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Critique of Judgement

Critique of Judgement

Paperback Dover Philosophical Classics

By (author) Immanuel Kant, Translated by J.H. Bernard

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  • Publisher: Dover Publications Inc.
  • Format: Paperback | 288 pages
  • Dimensions: 133mm x 206mm x 14mm | 259g
  • Publication date: 30 December 2005
  • Publication City/Country: New York
  • ISBN 10: 0486445437
  • ISBN 13: 9780486445434
  • Edition: New edition
  • Edition statement: New edition
  • Illustrations note:
  • Sales rank: 40,073

Product description

This 1790 polemic by one of philosophy's most important and influential figures attempts to establish the principles that support the faculty of judgment. Kant's third critique--after "Critique of Practical Reason" and "Critique of Pure Reason"--remains one of the most important works on human reason. The "Critique of Judgment" informs the very basis of modern aesthetics by establishing the almost universally accepted framework for debate of aesthetic issues. As in his previous critiques, Kant seeks to establish "a priori "principles. The first part of this work addresses aesthetic sensibility. The human response to specific natural phenomena as beautiful, he asserts, is a recognition of nature's harmonious order that corresponds to a mental need for order. The critique's second half focuses on the apparent teleology in nature's design of organisms. The philosopher declares that the mind is predisposed to find purpose and order in nature, and this predisposition forms the main principle underlying all our judgments. Although this could be interpreted as an argument in favor of a creator, Kant insists that a supernatural dimension or the existence of God cannot be proven--such considerations lie beyond the realm of reason, solely within the province of faith.

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Table of contents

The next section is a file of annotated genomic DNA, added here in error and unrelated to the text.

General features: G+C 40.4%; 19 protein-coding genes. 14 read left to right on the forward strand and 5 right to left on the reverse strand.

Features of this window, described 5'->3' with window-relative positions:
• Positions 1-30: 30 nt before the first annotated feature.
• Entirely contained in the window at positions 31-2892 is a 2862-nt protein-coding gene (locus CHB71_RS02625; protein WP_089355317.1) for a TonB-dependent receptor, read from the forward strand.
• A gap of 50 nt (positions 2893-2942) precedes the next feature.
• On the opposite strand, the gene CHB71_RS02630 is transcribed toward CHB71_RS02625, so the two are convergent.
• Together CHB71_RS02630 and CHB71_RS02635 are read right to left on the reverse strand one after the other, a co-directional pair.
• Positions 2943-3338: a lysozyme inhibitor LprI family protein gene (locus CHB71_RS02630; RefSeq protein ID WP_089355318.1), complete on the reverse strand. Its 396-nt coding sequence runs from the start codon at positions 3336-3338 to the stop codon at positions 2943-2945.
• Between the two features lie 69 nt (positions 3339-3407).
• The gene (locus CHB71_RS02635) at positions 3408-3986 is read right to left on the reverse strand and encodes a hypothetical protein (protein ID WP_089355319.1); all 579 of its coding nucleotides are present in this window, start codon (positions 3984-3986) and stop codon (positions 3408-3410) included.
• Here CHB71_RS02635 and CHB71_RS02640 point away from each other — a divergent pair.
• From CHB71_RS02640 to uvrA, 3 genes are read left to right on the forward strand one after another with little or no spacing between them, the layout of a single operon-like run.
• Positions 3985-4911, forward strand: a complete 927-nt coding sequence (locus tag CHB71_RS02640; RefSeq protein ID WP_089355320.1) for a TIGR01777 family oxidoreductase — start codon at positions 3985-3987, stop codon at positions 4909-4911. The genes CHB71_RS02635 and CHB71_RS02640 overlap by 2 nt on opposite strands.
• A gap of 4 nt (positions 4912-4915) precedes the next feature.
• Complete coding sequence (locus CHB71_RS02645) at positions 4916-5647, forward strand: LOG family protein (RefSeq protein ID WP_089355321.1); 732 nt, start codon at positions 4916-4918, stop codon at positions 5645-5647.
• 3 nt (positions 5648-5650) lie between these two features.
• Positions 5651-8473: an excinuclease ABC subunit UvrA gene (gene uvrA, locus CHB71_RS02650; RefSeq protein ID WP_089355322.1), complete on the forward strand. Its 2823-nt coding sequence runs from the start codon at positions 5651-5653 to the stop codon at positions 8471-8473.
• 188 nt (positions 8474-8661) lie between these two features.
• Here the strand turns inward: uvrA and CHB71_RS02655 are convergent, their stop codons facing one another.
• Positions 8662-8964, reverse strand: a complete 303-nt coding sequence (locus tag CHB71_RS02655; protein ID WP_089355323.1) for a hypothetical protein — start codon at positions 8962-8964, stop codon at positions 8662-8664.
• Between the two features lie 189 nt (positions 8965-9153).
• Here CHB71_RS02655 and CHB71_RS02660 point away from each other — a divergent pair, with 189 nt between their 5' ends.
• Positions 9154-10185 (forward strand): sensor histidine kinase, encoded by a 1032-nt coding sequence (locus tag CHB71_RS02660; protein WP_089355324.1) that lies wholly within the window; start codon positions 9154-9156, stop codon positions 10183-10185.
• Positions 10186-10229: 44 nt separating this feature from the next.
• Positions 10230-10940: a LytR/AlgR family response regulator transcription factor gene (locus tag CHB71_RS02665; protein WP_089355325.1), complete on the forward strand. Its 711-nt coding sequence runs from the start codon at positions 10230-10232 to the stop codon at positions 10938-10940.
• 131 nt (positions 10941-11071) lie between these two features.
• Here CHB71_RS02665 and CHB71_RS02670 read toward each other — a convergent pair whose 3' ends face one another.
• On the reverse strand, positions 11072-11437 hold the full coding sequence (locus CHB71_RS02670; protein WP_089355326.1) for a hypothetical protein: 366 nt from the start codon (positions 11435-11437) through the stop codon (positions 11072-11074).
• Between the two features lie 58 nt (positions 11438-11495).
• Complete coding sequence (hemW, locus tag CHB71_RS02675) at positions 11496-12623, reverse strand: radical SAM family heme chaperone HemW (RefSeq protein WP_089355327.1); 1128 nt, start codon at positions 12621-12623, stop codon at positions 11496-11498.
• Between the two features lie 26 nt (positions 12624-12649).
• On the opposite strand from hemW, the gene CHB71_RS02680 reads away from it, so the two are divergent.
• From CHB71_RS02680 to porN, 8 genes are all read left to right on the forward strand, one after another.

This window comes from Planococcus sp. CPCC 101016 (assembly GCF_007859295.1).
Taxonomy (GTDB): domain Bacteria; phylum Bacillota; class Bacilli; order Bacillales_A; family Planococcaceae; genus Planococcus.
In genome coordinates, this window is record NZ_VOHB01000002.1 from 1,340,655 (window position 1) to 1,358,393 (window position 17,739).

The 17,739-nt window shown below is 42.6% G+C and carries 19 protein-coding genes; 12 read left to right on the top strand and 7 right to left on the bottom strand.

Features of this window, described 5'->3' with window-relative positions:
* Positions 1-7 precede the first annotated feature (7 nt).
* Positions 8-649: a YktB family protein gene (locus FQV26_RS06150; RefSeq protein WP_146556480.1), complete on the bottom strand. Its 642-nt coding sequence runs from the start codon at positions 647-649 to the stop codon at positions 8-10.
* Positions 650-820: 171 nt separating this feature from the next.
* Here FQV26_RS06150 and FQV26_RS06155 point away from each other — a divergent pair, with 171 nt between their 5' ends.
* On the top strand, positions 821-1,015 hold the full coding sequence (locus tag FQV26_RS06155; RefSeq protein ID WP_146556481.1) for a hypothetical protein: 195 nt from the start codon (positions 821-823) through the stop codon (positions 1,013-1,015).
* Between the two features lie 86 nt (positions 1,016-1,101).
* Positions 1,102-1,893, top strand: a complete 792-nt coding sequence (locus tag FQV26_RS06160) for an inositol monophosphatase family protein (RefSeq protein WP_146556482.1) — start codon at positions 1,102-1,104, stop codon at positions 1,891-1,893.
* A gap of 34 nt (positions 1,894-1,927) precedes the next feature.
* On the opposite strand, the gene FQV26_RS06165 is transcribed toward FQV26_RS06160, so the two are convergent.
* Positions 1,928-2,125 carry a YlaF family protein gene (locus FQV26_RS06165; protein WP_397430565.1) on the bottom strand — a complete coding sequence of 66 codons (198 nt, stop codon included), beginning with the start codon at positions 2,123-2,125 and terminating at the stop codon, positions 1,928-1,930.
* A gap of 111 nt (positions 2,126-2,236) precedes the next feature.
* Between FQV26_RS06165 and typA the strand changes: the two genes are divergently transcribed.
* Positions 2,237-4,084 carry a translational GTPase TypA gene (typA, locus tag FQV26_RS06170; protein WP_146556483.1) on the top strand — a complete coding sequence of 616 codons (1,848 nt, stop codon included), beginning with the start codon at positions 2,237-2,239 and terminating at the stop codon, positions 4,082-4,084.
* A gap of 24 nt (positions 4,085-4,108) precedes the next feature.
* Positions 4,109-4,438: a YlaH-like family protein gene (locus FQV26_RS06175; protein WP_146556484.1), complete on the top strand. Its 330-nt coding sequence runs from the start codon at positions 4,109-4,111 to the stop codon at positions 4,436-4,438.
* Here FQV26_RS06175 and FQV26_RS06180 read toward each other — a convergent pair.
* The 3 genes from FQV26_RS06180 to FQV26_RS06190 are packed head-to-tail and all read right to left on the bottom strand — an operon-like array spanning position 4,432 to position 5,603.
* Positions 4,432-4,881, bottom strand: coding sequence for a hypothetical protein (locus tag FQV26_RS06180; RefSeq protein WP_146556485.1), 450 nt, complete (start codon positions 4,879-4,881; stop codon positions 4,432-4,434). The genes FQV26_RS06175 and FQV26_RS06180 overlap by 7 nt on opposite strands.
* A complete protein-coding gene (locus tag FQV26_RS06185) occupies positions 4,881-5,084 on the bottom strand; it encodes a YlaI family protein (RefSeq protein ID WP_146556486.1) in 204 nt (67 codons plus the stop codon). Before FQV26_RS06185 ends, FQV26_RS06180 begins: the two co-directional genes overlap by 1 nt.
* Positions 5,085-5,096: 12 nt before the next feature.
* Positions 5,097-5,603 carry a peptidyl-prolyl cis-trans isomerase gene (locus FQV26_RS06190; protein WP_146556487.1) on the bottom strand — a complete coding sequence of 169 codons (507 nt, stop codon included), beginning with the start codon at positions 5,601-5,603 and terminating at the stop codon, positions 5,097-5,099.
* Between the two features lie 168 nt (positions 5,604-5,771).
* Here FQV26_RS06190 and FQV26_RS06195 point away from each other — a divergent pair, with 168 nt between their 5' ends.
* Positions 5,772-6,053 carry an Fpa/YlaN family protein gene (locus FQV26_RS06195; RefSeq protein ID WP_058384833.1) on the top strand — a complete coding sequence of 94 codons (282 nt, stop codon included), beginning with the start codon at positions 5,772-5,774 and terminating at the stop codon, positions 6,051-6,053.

Editor's Introduction Preface Introduction   I. Of the division of Philosophy   II. Of the realm of Philosophy in general   III. Of the Critique of Judgment as a means of combining the two parts of Philosophy into a whole   IV. Of Judgment as a faculty legislating a priori   V. The principle of the formal purposiveness of nature is a transcendental principle of Judgment   VI. Of the combination of the feeling of pleasure with the concept of the purposiveness of nature   VII. Of the aesthetical representation of the purposiveness of nature   VIII. Of the logical representation of the purposiveness of nature   IX. Of the connexion of the legislation of Understanding with that of Reason by means of the Judgment First Part: Critique of the Aesthetical Judgment First Division: Analytic of the Aesthetical Judgment First Book: Analytic of the Beautiful First Moment of the judgment of taste, according to quality   1. The judgment of taste is aesthetical   2. The satisfaction which determines the judgment of taste is disinterested   3. The satisfaction in the pleasant is bound up with interest   4. The satisfaction in the good is bound up with interest   5. Comparison of the three specifically different kinds of satisfaction Second Moment of the judgment of taste, viz. according to quantity   6. The Beautiful is that which apart from concepts is represented as the object of a universal satisfaction   7. Comparison of the Beautiful with the Pleasant and the Good by means of the above characteristic   8. The universality of the satisfaction is represented in a judgment of Taste only as subjective   9. Investigation of the question whether in the judgment of taste the feeling of pleasure precedes or follows the judging of the object Third Moment of judgments of taste, according to the relation of the purposes which are brought into consideration therein   10. Of purposiveness in general   11. The judgment of taste has nothing at its basis but the form of the purposiveness of an object (or of its mode of representation)   12. The judgment of taste rests on a priori grounds   13. The pure judgment of taste is independent of charm and emotion   14. Elucidation by means of examples   15. The judgment of taste is quite independent of the concept of perfection   16. The judgment of taste, by which an object is declared to be beautiful under the condition of a definite concept, is not pure   17. Of the Ideal of Beauty Fourth Moment of the judgment of taste, according to the modality of the satisfaction in the object   18. What the modality in a judgment of taste is   19. The subjective necessity, which we ascribe to the judgment of taste, is conditioned   20. The condition of necessity which a judgment of taste asserts is the Idea of a common sense   21. Have we ground for presupposing a common sense?   22. The necessity of the universal agreement that is thought in a judgment of taste is a subjective necessity, which is represented as objective under the presupposition of a common sense General remark on the first section of the Analytic Second Book: Analytic of the Sublime   23. Transition from the faculty which judges of the Beautiful to that which judges of the Sublime   24. Of the divisions of an investigation into the feeling of the sublime A. Of the Mathematically Sublime   25. Explanation of the term "sublime"   26. Of that estimation of the magnitude of natural things which is requisite for the Idea of the Sublime   27. Of the quality of the satisfaction in our judgments upon the Sublime B. Of the Dynamically Sublime in Nature   28. Of Nature regarded as Might   29. Of the modality of the judgment upon the sublime in nature General remark upon the exposition of the aesthetical reflective Judgment Deduction of [pure] aesthetical judgments   30. The Deduction of aesthetical judgments on the objects of nature must not be directed to what we call Sublime in nature, but only to the Beautiful.   31. Of the method of deduction of judgments of Taste   32. First peculiarity of the judgment of Taste   33. Second peculiarity of the judgment of Taste   34. There is no objective principle of Taste possible   35. The principle of Taste is the subjective principle of Judgment in general   36. Of the problem of a Deduction of judgments of Taste   37. What is properly asserted a priori of an object in a judgment of Taste   38. Deduction of judgments of Taste   39. Of the communicability of a sensation   40. Of Taste as a kind of sensus communis   41. Of the empirical interest in the Beautiful   42. Of the intellectual interest in the Beautiful   43. Of Art in general   44. Of beautiful Art   45. Beautiful Art is an art, in so far as it seems like nature   46. Beautiful Art is the art of genius   47. Elucidation and confirmation of the above explanation of Genius   48. Of the relation of Genius to Taste   49. Of the faculties of the mind that constitute Genius   50. Of the combination of Taste with Genius in the products of beautiful Art   51. Of the division of the beautiful arts   52. Of the combination of beautiful arts in one and the same product   53. Comparison of the respective aesthetical worth of the beautiful arts   54. Remark second Division: Dialectic of the Aesthetical Judgment   55.   56. Representation of the antinomy of Taste   57. Solution of the antinomy of Taste   58. Of the Idealism of the purposiveness of both Nature and Art as the unique principle of the aesthetical Judgment.   59. Of Beauty as the symbol of Morality   60. Appendix: Of the method of Taste Second Part: Critique of the Teleological Judgment   61. Of the objective purposiveness of Nature First Division: Analytic of the Teleological Judgment   62. Of the objective purposiveness which is merely formal as distinguished from that which is material   63. Of the relative, as distinguished from the inner, purposiveness of nature   64. Of the peculiar character of things as natural purposes   65. Things regarded as natural purposes are organised beings   66. Of the principle of judging of internal purposiveness in organised beings   67. Of the principle of the teleological judging of nature in general as a system of purposes   68. Of the principle of Teleology as internal principle of natural science second Division: Dialectic of the Teleological Judgment   69. What is an antinomy of the Judgment?   70. Representation of this antinomy   71. Preliminary to the solution of the above antinomy   72. Of the different systems which deal with the purposiveness of nature   73. None of the above systems give what they pretend   74. The reason that we cannot treat the concept of a Technic of nature dogmatically is the fact that a natural purpose is inexplicable   75. The concept of an objective purposiveness of nature is a critical principle of Reason for the reflective Judgment   76. Remark   77. Of the peculiarity of the human Understanding, by means of which the concept of a natural purpose is possible   78. Of the union of the principle of the universal mechanism of matter with the teleological principle in the Technic of nature Appendix: Methodology of the Teleological Judgment   79. Whether teleology must be treated as if it belonged to the doctrine of nature   80. Of the necessary subordination of the mechanical to the teleological principle in the explanation of a thing as a natural purpose   81. Of the association of mechanism with the teleological principle in the explanation of a natural purpose as a natural product   82. Of the teleological system in the external relations of organised beings   83. Of the ultimate purpose of nature as a teleological system   84. Of the final purpose of the existence of a world, i.e. of creation itself   85. Of Physico-theology   86. Of Ethico-theology   87. Of the moral proof of the Being of God   88. Limitation of the validity of the moral proof   89. Of the use of the moral argument   90. Of the kind of belief in a teleological proof of the Being of God   91. Of the kind of belief produced by a practical faith General remarks on Teleology